Directions of the Development of the European Consumer Protection Law — an Outline
The Community beginnings of consumer protection policy go back to the adoption by the European Council of the first consumer protection programme in 1975. Initially, this protection strategy was directly connected to the development and functioning of the internal market. Consumer protection was to be an outcome of properly functioning mechanisms used by entrepreneurs to compete for clients. With the Treaty of Maastricht, consumer protection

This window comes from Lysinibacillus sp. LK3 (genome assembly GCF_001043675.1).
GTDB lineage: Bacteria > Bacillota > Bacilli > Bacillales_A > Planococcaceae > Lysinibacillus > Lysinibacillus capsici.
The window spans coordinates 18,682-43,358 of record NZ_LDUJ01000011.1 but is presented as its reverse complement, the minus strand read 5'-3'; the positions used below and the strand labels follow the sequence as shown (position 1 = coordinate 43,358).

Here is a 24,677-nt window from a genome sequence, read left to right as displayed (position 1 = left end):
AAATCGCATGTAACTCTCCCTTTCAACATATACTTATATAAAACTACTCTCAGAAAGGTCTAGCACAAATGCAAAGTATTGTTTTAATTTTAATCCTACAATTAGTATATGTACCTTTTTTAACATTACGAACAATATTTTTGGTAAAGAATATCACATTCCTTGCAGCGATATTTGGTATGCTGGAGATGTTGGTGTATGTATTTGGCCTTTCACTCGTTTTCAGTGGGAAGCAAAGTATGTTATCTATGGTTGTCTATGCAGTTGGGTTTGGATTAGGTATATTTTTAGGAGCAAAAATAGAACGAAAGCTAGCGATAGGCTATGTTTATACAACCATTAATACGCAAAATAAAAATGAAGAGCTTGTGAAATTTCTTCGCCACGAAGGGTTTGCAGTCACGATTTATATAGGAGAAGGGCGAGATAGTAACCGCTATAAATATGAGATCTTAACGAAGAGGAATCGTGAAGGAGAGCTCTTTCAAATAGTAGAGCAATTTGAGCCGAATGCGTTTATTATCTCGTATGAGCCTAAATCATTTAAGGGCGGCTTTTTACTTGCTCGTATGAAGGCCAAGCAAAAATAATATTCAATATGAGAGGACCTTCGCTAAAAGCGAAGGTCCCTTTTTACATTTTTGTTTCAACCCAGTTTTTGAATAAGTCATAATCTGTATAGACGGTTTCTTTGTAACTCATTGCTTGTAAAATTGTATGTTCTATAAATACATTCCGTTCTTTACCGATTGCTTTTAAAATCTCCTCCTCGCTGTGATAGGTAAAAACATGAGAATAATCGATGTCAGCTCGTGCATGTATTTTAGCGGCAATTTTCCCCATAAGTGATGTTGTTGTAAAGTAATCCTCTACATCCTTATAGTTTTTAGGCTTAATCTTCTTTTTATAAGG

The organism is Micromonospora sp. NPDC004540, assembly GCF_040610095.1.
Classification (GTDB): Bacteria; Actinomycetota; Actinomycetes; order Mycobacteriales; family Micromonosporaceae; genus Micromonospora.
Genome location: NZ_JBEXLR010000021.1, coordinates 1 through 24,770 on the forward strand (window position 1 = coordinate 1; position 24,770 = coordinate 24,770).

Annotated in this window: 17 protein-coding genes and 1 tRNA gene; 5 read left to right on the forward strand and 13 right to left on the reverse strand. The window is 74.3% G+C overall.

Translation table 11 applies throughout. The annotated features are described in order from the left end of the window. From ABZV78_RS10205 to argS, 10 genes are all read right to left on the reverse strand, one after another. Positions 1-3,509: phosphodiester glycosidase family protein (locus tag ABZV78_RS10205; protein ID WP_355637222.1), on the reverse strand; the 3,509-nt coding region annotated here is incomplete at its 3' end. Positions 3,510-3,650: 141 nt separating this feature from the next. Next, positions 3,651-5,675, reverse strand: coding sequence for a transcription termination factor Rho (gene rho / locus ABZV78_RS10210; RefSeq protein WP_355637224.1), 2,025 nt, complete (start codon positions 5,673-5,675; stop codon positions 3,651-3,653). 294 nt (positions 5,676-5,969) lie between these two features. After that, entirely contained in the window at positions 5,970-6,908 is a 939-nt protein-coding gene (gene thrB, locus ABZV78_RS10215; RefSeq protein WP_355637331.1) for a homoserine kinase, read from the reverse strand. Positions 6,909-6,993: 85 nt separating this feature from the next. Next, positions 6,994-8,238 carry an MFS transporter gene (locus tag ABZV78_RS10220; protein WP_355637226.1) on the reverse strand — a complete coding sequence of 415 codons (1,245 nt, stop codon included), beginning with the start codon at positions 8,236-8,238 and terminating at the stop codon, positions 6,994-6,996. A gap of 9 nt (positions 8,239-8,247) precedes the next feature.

policy became an autonomous objective of the Community. However, European-level regulations concerned areas closely connected with the common market and were based on ensuring minimum, uniform harmonisation standards in all member states. Over the last few years, we have witnessed a change in this approach in favour of horizontal regulations and a full harmonisation model, which is justified both by the necessity to strengthen the internal market and by the development of high standards of consumer protection. The first of these objectives is within the exclusive competences of the European Union, while the second can be described as legislative powers shared between member states and the Community. Initiatives proposed by EU bodies within the latter area should be convincingly substantiated so that member states could accept them. So far, there has been no approval for full harmonisation as proposed by the European Commission on 8 October 2008 with regard to consumer rights. This undoubtedly testifies to a growing awareness among member states that they can have a significant impact on the acquis communautaire.